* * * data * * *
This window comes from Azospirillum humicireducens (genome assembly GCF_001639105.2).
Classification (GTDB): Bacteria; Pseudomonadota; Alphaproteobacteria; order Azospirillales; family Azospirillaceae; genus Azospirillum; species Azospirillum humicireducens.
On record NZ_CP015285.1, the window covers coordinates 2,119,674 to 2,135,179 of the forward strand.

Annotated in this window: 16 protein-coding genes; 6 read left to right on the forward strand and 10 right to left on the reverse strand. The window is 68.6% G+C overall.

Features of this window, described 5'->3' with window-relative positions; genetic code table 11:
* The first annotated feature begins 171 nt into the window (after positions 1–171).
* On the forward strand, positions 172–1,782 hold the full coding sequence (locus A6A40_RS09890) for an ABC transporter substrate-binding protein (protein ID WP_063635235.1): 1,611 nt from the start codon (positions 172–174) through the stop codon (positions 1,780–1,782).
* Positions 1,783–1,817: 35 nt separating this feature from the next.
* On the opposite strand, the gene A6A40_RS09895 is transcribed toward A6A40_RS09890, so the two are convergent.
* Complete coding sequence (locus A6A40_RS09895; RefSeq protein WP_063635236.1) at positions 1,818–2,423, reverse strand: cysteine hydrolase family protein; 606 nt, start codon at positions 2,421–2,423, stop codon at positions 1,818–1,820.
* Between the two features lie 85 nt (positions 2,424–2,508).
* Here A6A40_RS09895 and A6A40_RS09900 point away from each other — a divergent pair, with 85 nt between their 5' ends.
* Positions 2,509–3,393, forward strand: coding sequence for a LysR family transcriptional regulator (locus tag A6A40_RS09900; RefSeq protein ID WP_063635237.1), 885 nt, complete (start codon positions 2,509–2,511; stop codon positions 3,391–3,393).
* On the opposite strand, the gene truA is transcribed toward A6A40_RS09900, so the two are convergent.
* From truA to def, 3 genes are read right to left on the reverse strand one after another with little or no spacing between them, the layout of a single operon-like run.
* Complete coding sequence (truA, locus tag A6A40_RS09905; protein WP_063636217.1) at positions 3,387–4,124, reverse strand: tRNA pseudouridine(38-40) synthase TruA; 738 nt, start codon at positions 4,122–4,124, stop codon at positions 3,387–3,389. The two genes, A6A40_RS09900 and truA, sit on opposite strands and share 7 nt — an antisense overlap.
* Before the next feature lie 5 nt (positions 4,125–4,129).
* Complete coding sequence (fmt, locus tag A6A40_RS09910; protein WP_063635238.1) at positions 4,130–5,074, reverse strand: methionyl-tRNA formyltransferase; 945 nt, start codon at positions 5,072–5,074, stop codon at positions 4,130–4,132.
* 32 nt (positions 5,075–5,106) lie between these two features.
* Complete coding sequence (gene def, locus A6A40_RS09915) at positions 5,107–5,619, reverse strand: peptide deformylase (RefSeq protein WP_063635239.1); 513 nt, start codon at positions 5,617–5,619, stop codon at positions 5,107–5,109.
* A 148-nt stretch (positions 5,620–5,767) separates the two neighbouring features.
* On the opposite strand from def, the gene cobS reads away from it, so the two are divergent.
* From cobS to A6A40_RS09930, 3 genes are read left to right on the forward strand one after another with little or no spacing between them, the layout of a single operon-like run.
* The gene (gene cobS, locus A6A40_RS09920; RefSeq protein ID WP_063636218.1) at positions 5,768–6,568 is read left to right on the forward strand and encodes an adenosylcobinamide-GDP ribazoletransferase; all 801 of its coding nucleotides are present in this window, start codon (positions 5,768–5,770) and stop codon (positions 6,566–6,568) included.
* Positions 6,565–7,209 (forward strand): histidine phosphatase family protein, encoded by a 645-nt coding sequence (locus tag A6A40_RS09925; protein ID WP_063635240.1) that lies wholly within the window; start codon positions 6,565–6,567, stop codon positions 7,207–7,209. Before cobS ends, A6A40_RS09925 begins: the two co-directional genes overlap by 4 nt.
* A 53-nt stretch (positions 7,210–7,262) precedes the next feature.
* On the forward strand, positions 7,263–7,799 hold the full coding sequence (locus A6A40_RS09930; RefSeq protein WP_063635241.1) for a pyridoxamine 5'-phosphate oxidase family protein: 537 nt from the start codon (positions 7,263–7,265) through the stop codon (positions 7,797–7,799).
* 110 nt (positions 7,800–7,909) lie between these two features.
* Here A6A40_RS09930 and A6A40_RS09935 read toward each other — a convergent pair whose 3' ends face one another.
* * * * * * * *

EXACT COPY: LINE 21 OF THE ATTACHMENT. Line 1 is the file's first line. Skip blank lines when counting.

* A 148-nt stretch (positions 5,620–5,767) separates the two neighbouring features.